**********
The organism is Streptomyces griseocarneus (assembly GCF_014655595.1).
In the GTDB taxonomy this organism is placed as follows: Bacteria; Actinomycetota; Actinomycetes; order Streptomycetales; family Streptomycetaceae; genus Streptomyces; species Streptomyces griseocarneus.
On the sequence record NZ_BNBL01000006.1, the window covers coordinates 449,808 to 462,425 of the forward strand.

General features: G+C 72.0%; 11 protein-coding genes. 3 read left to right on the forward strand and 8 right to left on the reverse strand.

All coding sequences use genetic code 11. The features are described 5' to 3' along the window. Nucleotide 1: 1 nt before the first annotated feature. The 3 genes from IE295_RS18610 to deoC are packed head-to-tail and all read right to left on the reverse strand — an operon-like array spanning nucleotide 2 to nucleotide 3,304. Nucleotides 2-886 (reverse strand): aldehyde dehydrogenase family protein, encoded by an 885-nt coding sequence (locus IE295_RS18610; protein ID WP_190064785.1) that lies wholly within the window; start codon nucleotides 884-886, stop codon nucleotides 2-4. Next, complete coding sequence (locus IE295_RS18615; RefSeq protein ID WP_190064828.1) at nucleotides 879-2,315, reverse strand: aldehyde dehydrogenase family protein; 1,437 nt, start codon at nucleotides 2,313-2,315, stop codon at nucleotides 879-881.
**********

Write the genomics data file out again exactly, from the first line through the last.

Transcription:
The organism is Streptomyces griseocarneus (assembly GCF_014655595.1).
In the GTDB taxonomy this organism is placed as follows: Bacteria; Actinomycetota; Actinomycetes; order Streptomycetales; family Streptomycetaceae; genus Streptomyces; species Streptomyces griseocarneus.
On the sequence record NZ_BNBL01000006.1, the window covers coordinates 449,808 to 462,425 of the forward strand.

General features: G+C 72.0%; 11 protein-coding genes. 3 read left to right on the forward strand and 8 right to left on the reverse strand.

All coding sequences use genetic code 11. The features are described 5' to 3' along the window. Nucleotide 1: 1 nt before the first annotated feature. The 3 genes from IE295_RS18610 to deoC are packed head-to-tail and all read right to left on the reverse strand — an operon-like array spanning nucleotide 2 to nucleotide 3,304. Nucleotides 2-886 (reverse strand): aldehyde dehydrogenase family protein, encoded by an 885-nt coding sequence (locus IE295_RS18610; protein ID WP_190064785.1) that lies wholly within the window; start codon nucleotides 884-886, stop codon nucleotides 2-4. Next, complete coding sequence (locus IE295_RS18615; RefSeq protein ID WP_190064828.1) at nucleotides 879-2,315, reverse strand: aldehyde dehydrogenase family protein; 1,437 nt, start codon at nucleotides 2,313-2,315, stop codon at nucleotides 879-881.